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Credit: imdb.com / Universal Pictures

The only difference in watching Cary Grant in Charade and watching him in a movie from the 40s, is that his hair has faded to grey instead of being its usual jet-black. Other than that, he looks exactly the same! It was so jarring! Grant is obviously more at home in the thriller genre than Hepburn and he proves it in spades. Suave, sophisticated, and the ultimate leading man, Grant shines because of his ability to fully commit to the silliness going on around him. Showering in his suit? Yep, he’ll do it. Goofy expressions? He’s got a bunch of ’em. Spilling ice cream on himself? The more the merrier. That’s what I love about Grant. He’s able to so easily shift between drama and comedy, remaining the most charming man in the world the whole time. Charade is a mystery with a lot of moving parts that will genuinely keep you guessing, but none more so than Grant. His multiple identities, as well as his multiple secrets and lies, only strengthen the story as Charade weaves a sordid tale of deception and comedy.

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Credit: imdb.com / Universal Pictures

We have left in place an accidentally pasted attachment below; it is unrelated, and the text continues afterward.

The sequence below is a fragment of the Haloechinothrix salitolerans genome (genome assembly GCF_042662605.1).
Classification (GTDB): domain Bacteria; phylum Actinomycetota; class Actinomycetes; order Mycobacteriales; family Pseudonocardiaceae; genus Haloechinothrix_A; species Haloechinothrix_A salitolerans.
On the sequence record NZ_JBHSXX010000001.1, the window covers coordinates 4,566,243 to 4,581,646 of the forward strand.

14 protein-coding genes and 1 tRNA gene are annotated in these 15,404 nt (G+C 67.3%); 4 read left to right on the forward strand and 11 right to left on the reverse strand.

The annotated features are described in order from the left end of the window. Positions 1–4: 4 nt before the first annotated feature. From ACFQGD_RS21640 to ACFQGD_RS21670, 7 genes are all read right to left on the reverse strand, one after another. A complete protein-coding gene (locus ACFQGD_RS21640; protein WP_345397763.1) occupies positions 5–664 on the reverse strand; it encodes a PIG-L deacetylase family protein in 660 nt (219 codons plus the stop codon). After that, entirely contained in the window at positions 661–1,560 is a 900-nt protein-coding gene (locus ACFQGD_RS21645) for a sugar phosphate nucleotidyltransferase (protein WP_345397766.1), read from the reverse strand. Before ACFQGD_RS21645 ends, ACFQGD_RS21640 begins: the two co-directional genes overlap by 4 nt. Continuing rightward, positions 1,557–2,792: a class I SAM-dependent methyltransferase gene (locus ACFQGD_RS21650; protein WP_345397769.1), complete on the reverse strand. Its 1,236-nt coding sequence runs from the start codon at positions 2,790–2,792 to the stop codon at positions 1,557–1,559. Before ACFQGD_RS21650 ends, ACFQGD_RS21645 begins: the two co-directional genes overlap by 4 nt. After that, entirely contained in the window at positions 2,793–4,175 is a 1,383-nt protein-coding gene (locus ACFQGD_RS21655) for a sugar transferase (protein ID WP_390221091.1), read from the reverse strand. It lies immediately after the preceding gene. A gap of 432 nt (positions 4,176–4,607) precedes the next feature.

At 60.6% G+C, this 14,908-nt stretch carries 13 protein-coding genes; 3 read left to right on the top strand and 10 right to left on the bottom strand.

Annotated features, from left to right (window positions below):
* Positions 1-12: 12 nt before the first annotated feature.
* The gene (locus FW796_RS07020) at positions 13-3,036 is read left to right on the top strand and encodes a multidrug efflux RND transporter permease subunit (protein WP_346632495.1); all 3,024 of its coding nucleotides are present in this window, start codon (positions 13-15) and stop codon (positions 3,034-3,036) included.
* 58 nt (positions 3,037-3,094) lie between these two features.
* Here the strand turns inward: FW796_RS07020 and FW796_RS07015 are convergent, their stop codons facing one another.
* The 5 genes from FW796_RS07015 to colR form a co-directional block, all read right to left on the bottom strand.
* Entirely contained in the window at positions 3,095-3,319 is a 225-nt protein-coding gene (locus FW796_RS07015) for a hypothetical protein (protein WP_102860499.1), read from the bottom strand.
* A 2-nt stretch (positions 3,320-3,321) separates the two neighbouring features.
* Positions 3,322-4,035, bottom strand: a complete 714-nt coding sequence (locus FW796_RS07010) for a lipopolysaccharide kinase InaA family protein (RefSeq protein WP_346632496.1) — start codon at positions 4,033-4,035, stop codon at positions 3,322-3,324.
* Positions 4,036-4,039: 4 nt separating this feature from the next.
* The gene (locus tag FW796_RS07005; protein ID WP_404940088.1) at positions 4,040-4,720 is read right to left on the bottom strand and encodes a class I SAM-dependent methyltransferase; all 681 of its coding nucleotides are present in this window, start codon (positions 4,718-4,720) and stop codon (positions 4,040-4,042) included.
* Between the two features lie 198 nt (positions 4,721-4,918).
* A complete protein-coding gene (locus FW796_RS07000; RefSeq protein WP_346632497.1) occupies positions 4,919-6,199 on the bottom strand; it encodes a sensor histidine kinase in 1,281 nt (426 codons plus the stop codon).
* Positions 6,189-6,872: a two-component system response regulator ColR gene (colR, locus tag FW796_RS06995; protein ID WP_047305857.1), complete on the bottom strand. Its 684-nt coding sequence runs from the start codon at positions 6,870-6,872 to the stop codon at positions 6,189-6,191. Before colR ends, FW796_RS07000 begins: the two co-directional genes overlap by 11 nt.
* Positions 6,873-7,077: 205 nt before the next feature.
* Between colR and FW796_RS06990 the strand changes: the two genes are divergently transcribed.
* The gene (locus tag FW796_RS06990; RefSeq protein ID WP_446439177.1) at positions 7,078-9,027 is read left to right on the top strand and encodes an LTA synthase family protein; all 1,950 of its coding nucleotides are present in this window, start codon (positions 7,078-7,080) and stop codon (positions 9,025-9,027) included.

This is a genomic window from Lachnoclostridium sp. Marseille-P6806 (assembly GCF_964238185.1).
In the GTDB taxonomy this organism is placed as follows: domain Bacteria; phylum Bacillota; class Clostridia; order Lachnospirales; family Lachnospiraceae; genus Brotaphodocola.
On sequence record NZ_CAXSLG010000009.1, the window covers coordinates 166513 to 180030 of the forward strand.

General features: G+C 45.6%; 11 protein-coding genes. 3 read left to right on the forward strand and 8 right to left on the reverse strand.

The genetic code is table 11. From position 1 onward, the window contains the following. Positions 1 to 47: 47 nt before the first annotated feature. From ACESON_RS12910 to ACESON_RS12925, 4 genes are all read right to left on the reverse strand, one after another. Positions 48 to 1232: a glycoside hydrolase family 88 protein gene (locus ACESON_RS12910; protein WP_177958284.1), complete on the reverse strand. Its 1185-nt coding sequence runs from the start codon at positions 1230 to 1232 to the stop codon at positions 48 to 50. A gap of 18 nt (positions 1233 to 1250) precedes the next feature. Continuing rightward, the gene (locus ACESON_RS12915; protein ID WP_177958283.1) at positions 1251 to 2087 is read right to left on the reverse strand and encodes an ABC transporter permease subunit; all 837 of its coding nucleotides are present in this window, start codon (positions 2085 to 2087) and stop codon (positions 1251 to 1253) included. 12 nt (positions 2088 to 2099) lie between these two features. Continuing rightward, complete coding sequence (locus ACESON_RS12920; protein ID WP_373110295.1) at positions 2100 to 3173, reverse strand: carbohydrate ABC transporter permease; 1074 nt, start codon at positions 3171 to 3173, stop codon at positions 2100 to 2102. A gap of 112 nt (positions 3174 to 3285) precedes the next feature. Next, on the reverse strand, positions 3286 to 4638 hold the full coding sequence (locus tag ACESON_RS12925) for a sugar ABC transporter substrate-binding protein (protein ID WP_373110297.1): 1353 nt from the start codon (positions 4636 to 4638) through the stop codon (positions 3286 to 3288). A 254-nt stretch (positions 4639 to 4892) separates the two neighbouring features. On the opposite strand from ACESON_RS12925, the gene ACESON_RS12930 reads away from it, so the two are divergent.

One of the strongest things about Charade is that its pacing never slows. Even scenes that are heavy on dialogue are done so that the movie can gain your trust and pull the rug out from under you later on. Just when you think there couldn’t possibly by any more reveals or surprises, BAM! The movie flips the script and takes a turn you never would have imagined at the beginning of the movie. I personally love when the characters in a mystery or thriller are exposed to not be exactly who they say they are, something that Charade corners the market on. Multiple times I screamed at the TV, “no, don’t trust them!” in response to multiple characters. Look, I can’t have anyone leading Ms. Hepburn astray. Oh my God, can we take a minute and talk about the handful of grisly deaths that occur in this movie? Sure, they’re not as grotesque as what you may see today, but they throw you for a loop after watching Hepburn and Grant playfully bounce jokes off each other. The movie will literally go from Regina and Peter making googgly eyes at each other, fighting their feelings so that they can get to the bottom of the mystery, to a man getting drowned in his own bathtub. It’s macabre, exciting, and I love it. The intersection of crime and comedy reminds me of one of my favourite movies, Clue (1985). Hey, if your movie resembles Clue in even the slightest way, you get a gold star in my book.